Brita Water Filter (Faucet) Reviews- Most reviews from Consumers Affairs for the Faucet Brita were very good on the quality and the replacement cartridges that you can buy. There are some complaints about the Water Filter Pitcher that Brita sells that were written on the product but a few years ago. My object was to come up with a logical reason why the water coming from mine and other people’s faucets became milky colored, once a Brita Faucet Water Filter was installed at the sink.

 

Why is My Filtered Water Cloudy

After installing the Brita Water Filter on my kitchen sink, I notice something not subtle at all. My drinking water at the faucet was white milky colored This happened with the Brita bypass on and no water was moving through the filter. I was quite perplexed. I am considered somewhat of an expert on water from the years of experience who had treated it and writing about it for a living. This was a mystery that I would get to the bottom of. I decided to try a few things to figure out what was happening.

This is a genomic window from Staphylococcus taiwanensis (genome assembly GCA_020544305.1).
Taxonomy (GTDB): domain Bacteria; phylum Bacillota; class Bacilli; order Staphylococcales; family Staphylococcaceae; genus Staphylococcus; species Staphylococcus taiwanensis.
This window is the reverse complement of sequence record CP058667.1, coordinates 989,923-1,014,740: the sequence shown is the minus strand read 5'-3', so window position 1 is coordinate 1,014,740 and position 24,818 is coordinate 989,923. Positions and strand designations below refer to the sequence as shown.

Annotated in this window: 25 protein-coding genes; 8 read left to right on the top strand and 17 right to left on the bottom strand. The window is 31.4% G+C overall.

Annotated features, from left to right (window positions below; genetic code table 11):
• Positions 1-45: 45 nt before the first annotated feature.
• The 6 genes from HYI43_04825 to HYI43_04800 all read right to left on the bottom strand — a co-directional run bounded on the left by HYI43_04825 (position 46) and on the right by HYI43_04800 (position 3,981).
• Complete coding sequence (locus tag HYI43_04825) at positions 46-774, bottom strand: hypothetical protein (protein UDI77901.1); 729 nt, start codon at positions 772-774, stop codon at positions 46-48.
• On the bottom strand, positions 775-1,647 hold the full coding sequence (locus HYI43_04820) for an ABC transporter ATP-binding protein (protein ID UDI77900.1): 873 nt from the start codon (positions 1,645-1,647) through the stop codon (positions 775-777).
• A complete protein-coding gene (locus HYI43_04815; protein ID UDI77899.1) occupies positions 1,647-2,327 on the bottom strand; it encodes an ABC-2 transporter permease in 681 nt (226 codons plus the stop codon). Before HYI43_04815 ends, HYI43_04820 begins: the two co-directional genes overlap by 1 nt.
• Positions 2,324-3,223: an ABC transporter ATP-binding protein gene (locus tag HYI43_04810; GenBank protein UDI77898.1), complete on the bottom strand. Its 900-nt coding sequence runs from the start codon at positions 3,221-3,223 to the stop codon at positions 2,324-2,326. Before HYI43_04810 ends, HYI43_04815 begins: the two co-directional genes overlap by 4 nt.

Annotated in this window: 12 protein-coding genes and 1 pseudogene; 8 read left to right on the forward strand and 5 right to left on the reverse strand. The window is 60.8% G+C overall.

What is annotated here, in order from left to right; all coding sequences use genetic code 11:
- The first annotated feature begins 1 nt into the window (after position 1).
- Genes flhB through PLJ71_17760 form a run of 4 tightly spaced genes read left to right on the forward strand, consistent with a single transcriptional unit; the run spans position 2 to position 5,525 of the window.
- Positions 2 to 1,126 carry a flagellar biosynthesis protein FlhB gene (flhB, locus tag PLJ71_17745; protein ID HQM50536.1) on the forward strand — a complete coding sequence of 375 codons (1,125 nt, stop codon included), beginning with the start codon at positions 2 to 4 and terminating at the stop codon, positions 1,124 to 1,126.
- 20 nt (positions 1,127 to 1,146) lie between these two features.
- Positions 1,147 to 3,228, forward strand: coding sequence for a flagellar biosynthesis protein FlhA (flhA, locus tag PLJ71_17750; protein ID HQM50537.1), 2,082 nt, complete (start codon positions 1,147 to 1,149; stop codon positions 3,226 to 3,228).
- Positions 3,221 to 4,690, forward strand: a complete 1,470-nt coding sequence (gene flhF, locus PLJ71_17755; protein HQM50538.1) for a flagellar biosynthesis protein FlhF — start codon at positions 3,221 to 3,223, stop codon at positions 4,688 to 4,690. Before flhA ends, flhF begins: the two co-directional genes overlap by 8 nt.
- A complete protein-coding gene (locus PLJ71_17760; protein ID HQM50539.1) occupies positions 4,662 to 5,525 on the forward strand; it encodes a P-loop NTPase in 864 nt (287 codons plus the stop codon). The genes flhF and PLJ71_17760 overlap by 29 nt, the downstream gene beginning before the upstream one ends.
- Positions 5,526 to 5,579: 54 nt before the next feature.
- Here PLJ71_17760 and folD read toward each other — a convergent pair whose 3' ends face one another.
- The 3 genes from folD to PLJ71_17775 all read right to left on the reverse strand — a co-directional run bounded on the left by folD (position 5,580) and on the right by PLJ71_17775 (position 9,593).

I started by checking other points of the source where water comes in. Troubleshoot the system and just in case I did something wrong when I assembled the Brita Faucet Filter. I have other filters that require flushing the filters media before using them. The Berkey, I have, I needed to flush, rinse, and prime filters inside the Gravity Filter when assembling the system.

Most filters have that requirement to rinse the residue on media that needs to be cleaned before you start using them. Once I determined the milky water was coming from only one source which was the kitchen,